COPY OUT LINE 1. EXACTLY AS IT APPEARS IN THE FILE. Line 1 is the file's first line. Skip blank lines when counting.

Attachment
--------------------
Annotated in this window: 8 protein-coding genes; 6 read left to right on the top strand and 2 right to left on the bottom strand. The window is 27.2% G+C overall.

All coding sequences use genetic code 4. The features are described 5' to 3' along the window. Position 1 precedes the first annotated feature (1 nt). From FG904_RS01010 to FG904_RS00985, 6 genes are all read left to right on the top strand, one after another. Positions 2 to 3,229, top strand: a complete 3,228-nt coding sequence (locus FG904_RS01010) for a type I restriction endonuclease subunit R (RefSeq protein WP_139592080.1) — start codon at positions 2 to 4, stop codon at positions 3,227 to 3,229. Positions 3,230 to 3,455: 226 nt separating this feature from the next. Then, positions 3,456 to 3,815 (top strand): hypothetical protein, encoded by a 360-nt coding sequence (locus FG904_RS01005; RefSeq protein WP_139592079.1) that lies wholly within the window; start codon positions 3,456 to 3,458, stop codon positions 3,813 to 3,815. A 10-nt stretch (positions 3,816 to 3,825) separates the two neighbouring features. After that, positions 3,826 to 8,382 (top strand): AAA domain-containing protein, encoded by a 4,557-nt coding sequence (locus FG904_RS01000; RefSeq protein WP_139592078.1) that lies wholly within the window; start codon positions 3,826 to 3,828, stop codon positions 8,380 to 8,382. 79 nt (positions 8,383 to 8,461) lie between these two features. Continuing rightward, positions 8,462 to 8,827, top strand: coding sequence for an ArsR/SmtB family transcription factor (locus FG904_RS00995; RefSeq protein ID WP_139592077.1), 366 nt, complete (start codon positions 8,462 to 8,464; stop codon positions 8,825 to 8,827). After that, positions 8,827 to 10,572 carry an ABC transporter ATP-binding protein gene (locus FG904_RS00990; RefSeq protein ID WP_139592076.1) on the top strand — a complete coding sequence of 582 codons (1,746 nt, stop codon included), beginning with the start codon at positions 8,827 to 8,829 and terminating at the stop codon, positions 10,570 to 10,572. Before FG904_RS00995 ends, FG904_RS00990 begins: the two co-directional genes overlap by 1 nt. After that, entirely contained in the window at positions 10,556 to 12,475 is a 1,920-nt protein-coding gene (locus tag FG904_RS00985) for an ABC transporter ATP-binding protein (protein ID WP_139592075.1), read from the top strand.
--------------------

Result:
Annotated in this window: 8 protein-coding genes; 6 read left to right on the top strand and 2 right to left on the bottom strand. The window is 27.2% G+C overall.